No Blog yesterday
Tim Hill (68) recently earned the Eagle Award from the Minot Area Chamber of Commerce for outstanding customer service. Tim works for SRT Communications. Congratulations Tim!
I am glad we “got” to wear pants to school back in the day, “winter”.
This cold winter has me thinking of stories about cold, tough, long
Laura Ingall’s Wilder’s “The Long Winter” where Laura’s Pa relayed
the forecast of an old Indian about the coming winter, which proved to
be a tough one.
Our High School junior literature class, Robert Service’s, “The
Cremation of Sam McGee”. I think we memorized part of it.
This brings to my mind, my dad’s favorite story teller/artist
Charlie M. Russell’s “The Last of the 10,000” .
We are a hardy lot here in Dakota presently cocooned in many multiple
layers of clothing.
But, I must say I am a bit jealous,as you all look so comfortable
and content in the photos of your New Years celebration in the South
Until later, Vickie
|Frank F. Vivier
(April 1, 1943 – December 27, 2013)
Frank F. Vivier, age 79 of Dunseith, died Friday, December 27, 2013 in a Dunseith Nursing home. Memorial services will take place at a later date. Cremation has taken place.
Frank Vivier, a son of Peter and Yvonne (Laverdure) Vivier, was born on April 1, 1934 at Belcourt. Frank became disabled at a young age because of an illness. He lived with his mother in Rolla for a time. They moved to Madison, WI. After her death he moved to California. In 1992 he moved to Dunseith and had resided there since.
He loved to go to the Belcourt casino. Frank also enjoyed weaving thread. He was a member of St. Michael’s Catholic Church.
He is survived by brothers, Ralph Vivier and Louis Vivier both of Madison, WI; a sister Isabelle DeCoteau of Dunseith; many nieces and nephews.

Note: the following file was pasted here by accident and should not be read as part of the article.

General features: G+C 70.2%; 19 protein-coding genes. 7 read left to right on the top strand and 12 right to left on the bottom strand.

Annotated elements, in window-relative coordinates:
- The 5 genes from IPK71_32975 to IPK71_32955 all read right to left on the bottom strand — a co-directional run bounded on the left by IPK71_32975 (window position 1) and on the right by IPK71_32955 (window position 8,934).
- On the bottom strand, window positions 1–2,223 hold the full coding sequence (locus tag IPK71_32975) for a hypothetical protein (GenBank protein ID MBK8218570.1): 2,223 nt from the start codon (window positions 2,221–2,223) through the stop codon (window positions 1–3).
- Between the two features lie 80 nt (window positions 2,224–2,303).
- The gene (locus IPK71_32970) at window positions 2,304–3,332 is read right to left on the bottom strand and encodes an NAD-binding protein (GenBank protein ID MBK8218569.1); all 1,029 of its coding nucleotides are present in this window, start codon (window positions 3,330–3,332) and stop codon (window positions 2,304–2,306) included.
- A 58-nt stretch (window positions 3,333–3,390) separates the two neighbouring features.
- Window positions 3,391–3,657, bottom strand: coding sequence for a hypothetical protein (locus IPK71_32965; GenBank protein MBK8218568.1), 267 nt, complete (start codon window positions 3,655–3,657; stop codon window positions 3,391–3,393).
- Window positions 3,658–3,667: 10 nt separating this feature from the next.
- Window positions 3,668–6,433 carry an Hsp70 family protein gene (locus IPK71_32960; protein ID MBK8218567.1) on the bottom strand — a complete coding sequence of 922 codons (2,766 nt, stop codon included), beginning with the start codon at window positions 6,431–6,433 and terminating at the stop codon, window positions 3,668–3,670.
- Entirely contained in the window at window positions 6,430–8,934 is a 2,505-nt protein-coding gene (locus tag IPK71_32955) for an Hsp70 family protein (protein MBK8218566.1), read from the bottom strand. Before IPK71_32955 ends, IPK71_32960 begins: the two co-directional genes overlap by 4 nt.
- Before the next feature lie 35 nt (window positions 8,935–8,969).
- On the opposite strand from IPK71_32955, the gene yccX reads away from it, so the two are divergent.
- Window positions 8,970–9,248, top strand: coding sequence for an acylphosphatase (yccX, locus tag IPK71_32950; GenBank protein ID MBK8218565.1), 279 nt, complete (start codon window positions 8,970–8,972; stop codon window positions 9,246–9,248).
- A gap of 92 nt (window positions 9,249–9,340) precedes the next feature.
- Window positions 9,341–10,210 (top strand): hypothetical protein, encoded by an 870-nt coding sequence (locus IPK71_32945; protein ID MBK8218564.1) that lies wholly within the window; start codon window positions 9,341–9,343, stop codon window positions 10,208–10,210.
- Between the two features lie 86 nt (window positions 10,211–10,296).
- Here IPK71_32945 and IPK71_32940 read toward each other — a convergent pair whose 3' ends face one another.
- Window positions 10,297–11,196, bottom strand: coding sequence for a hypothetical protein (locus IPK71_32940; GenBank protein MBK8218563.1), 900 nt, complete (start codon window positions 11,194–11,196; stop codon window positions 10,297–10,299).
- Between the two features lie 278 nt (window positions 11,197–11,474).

Haste Ye Back
Vickie L. Metcalfe
Do you know that when a woman wears a leather dress,
a man’s heart beats quicker, his throat gets dry,
He gets weak in the knees, and he begins to think irrationally.
Ever wonder why?
It’s because she smells like a new golf bag
band described by Dick Johnson. It made me believe that Don Johnson
gave more positive stuff to more people than anyone I know. The last
time I saw him was when he was leading the band down Dunseith’s main
street at one of my visits home during Dunseith Days. His grin and
wink, when he recognized me, stays with me these many years later.Dave Slyter mentioning his dad, Freddie Hiatt, reminded me about the
last time I saw him in the Rugby hospital. I had just taken my dad,
Jack Hosmer there for an examination in 1987. Freddie and I had a
long conversation while waiting for the examination to finish. He
and I had spent alot of time in friendship over many years. He was a
Dunseith character I admired for his friendship, loyalty to the
community, and his positive attitude. He told me his condition,
which was serious, but told it with all the optimism he could gather.
This was also the last time I saw my dad. And the beat goes on.
Additionally, I live right near the Birchwood golf course, as a matter
of fact, right next to the nineth fairway. Sure did not know that
Dave and his dad cleared that land. In the summer months, during the
end of the day, the setting sun brings shadows across those rolling
hills and the ponds, which I usually take time to observe for its
beauty. Now when I do it, it will have more significance. I will
give silent tribute to Freddie, Dave, Uncle Wallace, and the rest of
the family who helped create this little piece of North Dakota beauty.
In parting, it seems to me that the power of prayer by your readers
and contributors had a most positive and miraculous effect on the
medical adventures experienced by one of us, Bev Morinville. I am
happy to know that she is recovering way above the expected
schedule. Probably, the spirit of loyalty and love gave her and all
of us a huge lesson . Cheers, Bill Hosmer
Ha Ha I had forgot all about that little incident. ha If I recall I was either way to small or the bass drum was way to big for me to see over the top. ha ha Thanks